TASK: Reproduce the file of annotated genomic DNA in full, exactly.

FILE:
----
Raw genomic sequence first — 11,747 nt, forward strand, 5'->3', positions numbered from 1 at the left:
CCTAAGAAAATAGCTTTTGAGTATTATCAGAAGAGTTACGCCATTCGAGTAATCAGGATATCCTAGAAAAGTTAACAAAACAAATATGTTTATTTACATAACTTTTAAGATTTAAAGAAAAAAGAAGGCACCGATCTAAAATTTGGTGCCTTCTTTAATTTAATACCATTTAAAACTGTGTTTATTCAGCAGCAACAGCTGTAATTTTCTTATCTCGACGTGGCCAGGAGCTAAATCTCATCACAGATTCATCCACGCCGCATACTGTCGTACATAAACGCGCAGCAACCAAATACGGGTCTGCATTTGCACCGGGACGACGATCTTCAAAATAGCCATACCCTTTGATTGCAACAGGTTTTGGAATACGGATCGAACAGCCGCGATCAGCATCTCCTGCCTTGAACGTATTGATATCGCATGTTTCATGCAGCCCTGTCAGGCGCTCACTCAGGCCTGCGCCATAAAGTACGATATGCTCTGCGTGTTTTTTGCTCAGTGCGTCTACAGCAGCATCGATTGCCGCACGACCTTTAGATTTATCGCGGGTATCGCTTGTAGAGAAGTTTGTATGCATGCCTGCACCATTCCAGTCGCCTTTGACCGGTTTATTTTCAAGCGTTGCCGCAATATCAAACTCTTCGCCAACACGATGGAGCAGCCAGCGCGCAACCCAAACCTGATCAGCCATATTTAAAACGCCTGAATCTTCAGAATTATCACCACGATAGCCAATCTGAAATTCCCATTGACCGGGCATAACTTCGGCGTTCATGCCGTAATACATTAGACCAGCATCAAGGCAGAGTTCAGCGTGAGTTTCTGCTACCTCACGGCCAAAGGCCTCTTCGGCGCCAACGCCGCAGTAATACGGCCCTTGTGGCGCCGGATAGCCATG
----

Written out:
Raw genomic sequence first — 11,747 nt, forward strand, 5'->3', positions numbered from 1 at the left:
CCTAAGAAAATAGCTTTTGAGTATTATCAGAAGAGTTACGCCATTCGAGTAATCAGGATATCCTAGAAAAGTTAACAAAACAAATATGTTTATTTACATAACTTTTAAGATTTAAAGAAAAAAGAAGGCACCGATCTAAAATTTGGTGCCTTCTTTAATTTAATACCATTTAAAACTGTGTTTATTCAGCAGCAACAGCTGTAATTTTCTTATCTCGACGTGGCCAGGAGCTAAATCTCATCACAGATTCATCCACGCCGCATACTGTCGTACATAAACGCGCAGCAACCAAATACGGGTCTGCATTTGCACCGGGACGACGATCTTCAAAATAGCCATACCCTTTGATTGCAACAGGTTTTGGAATACGGATCGAACAGCCGCGATCAGCATCTCCTGCCTTGAACGTATTGATATCGCATGTTTCATGCAGCCCTGTCAGGCGCTCACTCAGGCCTGCGCCATAAAGTACGATATGCTCTGCGTGTTTTTTGCTCAGTGCGTCTACAGCAGCATCGATTGCCGCACGACCTTTAGATTTATCGCGGGTATCGCTTGTAGAGAAGTTTGTATGCATGCCTGCACCATTCCAGTCGCCTTTGACCGGTTTATTTTCAAGCGTTGCCGCAATATCAAACTCTTCGCCAACACGATGGAGCAGCCAGCGCGCAACCCAAACCTGATCAGCCATATTTAAAACGCCTGAATCTTCAGAATTATCACCACGATAGCCAATCTGAAATTCCCATTGACCGGGCATAACTTCGGCGTTCATGCCGTAATACATTAGACCAGCATCAAGGCAGAGTTCAGCGTGAGTTTCTGCTACCTCACGGCCAAAGGCCTCTTCGGCGCCAACGCCGCAGTAATACGGCCCTTGTGGCGCCGGATAGCCATG